Things in our favor were the relatively warm water temperature, the relatively calm sea state, the pretty good weather in the area, my emergency contacts knowing exactly what to tell the emergency responders. Also, having lived aboard and cruised my sailboat for 2.5 years and being a USCG licensed captain, I have had extensive water survival training. That definitely helped. Did my seaplane rating help? Probably not (even though my seaplane instructor would like to believe it did!)
I have no idea with certainty what caused the fire. The OAT was in the low 40s and I had turned on the heater approx 5-10 minutes before the first smoke appeared. Turning it and the master off did not change the situation. It could have been many things, but I can only speculate ….
Everyone tells me I am very lucky. I tell them that if I was at all lucky, my damn airplane wouldn’t have caught fire.
Something else I have given some thought to … If this would have happened just 4-5 flight hours earlier, I would not be writing this post. A few days before this flight, I spent an entire day bouncing around the southeast almost all IMC and every approach to minimums or near minimums. I am trying to keep a good attitude about the whole thing, but I would be a liar if I didn’t admit that I am slightly shaken up over this ordeal.
Seeing that I fly over water, and I mean BIG water, for a living the subject of water survival is extremely important to me. It was sobering to hear that it took the Coast Guard helicopter a long time to find the men in the water even though they knew exactly where to look. I would hate to think about my odds of being rescued in the middle of the Atlantic even in a raft. Over the years I’ve put together a ditch bag filled with items that would hopefully increase my odds of survival. It’s a never ending project and here is my latest find.
It’s $1,100 but it might be worth it. Until then I’ll keep working on my gear.
I won’t be showing this to Number One Son. He’s got enough crazy ideas already.
As a rule pilots are always looking for an excuse to go flying. If they could take a plane to the grocery store when they’re out of milk they would. So when my wife informed me that my presence would be required in northern Michigan this weekend to help her family cut firewood. I saw an opportunity for a little cross country flight with number one son (NOS). The questionable economics of renting a plane to fly up and help cut wood so her aging parents could save a little money to help make it through the long winter nights was not lost on me, but the main reason for the weekend was to get the family together and see if my brother in law could cut his arm off with a chainsaw.
The only airport close enough to be practical is Prickett-Grooms, a quiet little airfield with a short 2,600 grass strip surrounded by tall pine trees. The runway being a little short for the Queen Air I opted for the mighty Cessna 150 instead. I wasn’t too unhappy about having to fly the 150 because I’ve started teaching NOS to fly in it and the long cross country would be great experience for him. The flight up on Saturday was great. With NOS in the left seat and Koda the wonder dog (KTWD) in the back we flew under a Blue Bird sky and over the beautiful fall colors. A nice tailwind kicked us along at almost 94 knots! WOW! ZOOM! NOS did a great job of flying and we spent most of the trip using pilotage to navigate over the north woods, picking out small towns, rivers and lakes to lead us to the airport.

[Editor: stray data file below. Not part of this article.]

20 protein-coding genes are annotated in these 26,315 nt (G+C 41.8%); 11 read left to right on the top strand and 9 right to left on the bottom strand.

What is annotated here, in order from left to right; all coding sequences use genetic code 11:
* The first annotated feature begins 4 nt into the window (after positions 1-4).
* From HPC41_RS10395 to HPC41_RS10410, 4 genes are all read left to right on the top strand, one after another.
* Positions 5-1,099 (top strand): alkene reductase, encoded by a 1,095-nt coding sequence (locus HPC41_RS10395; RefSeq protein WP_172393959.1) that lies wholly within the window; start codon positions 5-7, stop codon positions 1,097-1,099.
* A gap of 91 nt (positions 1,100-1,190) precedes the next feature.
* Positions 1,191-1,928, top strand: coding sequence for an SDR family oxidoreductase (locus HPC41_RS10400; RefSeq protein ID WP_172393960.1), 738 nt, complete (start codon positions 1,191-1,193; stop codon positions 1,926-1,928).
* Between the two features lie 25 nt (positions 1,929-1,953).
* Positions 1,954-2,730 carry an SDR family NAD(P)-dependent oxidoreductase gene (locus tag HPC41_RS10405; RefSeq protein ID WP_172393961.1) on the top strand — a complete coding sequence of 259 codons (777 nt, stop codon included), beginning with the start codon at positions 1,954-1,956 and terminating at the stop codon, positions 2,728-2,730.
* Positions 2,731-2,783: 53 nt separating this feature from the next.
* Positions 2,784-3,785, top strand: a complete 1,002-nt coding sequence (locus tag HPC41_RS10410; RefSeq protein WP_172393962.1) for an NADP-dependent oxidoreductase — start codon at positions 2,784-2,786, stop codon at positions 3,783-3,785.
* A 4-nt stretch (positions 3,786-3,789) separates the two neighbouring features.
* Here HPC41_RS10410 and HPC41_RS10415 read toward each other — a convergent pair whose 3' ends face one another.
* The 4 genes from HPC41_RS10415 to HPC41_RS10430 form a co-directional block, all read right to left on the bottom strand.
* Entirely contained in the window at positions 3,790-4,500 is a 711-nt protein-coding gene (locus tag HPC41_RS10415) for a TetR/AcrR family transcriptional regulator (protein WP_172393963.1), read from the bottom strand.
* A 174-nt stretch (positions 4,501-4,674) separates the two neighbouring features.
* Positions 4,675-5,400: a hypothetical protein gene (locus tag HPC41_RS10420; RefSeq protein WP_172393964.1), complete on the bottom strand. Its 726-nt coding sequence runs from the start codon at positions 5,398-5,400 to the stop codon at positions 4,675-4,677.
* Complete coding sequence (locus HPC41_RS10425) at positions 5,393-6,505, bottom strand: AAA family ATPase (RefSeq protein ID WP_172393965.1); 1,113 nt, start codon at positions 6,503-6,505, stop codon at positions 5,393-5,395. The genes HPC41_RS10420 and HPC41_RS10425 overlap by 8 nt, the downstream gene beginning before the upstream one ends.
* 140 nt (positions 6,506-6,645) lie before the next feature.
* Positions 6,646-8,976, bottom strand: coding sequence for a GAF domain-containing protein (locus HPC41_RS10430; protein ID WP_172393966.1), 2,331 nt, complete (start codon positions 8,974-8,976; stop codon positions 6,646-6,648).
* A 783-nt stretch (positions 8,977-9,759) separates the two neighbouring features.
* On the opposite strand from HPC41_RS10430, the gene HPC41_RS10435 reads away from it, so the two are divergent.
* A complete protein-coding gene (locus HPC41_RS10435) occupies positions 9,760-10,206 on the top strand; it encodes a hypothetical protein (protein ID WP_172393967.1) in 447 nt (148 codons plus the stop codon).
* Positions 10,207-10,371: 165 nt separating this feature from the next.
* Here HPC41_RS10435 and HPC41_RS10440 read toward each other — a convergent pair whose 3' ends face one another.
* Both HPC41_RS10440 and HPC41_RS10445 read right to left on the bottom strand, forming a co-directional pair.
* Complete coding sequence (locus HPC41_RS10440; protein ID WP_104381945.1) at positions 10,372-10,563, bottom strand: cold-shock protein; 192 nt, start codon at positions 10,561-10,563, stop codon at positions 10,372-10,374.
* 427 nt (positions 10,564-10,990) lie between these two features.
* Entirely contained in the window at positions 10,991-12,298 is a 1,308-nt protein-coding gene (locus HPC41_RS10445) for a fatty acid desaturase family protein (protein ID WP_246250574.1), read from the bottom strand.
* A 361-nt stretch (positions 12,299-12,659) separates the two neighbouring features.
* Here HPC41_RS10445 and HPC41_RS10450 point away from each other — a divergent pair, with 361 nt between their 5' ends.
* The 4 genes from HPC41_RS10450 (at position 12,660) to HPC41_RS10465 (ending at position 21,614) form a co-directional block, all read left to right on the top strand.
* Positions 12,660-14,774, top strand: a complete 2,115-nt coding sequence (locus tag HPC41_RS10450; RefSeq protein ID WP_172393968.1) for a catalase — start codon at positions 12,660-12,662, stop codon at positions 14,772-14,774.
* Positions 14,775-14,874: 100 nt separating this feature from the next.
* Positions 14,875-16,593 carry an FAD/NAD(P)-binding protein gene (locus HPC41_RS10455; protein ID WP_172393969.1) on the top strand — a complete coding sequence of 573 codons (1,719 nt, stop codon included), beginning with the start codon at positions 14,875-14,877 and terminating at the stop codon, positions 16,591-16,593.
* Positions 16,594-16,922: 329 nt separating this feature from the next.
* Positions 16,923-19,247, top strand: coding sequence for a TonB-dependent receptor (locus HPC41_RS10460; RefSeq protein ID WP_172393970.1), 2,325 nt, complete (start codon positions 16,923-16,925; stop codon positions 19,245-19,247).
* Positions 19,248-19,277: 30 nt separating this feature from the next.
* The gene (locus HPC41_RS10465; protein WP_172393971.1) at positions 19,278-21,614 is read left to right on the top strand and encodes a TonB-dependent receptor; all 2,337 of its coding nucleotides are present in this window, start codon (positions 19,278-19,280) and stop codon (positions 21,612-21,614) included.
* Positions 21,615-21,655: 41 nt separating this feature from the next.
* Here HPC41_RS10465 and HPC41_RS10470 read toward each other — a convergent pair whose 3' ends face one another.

With a big passel of cousins helping the adults play lumberjack we were able to cut and split and stack three loads of firewood, enough for a really cold winter or two. It was a great day in the woods capped off with a great dinner of steak and venison followed by a few beers and smart talk in the traditional Finnish sauna. The next morning my wife drove NOS, KTWD, and I back to Prickett-Grooms for our flight home. I walked out to the middle of the runway and pondered my options. The rough grass runway has trees guarding both ends. The trees on the west end are taller and closer to the end of the runway than the east end but there was a 5 knot wind favoring the west. Even though the pilots operating hand book claimed it was possible I was still a little concerned about the underpowered 150 getting us out of there so I spent more than a few minutes weighing my options. We had two adults, not too fat but still 165 lbs. each, a big dog in the back and half full tanks. Not a really light load but I decided that it was light enough to get out of there into the wind and over the trees. After we taxied down to the far end and lined up for takeoff I looked at the trees we would have to clear and thought “Boy, those trees are tall and close. I wish I was in my 206.” I told myself that if we weren’t airborne by midfield I would have NOS abort the takeoff. When NOS pushed the throttle in I was truly unimpressed. When we lifted off well short of midfield I still wasn’t happy. Climbing, if you could call it that, at a snails pace I milked the flaps up as the trees got closer and closer and was genuinely relived when we cleared the trees and continued to climb. With the scary takeoff behind us we put out nose into the twenty knot headwind and tried not to look at the sixty five knot ground speed reading on the GPS or the cars passing us on the freeway. It was a long and bumpy ride home but NOS did a excellent job holding his heading and altitude despite being bounced around. That boy really has a feel for flying and I couldn’t be prouder, he’s going to make a great pilot. All in all it was a good weekend of flying with the boys all around.
Brake Test Sends WWII Aircraft Into a Ditch. Finally and on an odd note, its been reported that a 1943 Beech 18/C-45 ended up in a ditch in Virginia after its owner was performing a brake test and the brakes failed – sending the aircraft across a road with its nose coming to rest in a ditch (there were no injuries). When emergency crews arrived, they already found a tractor on the scene dealing with the mishap…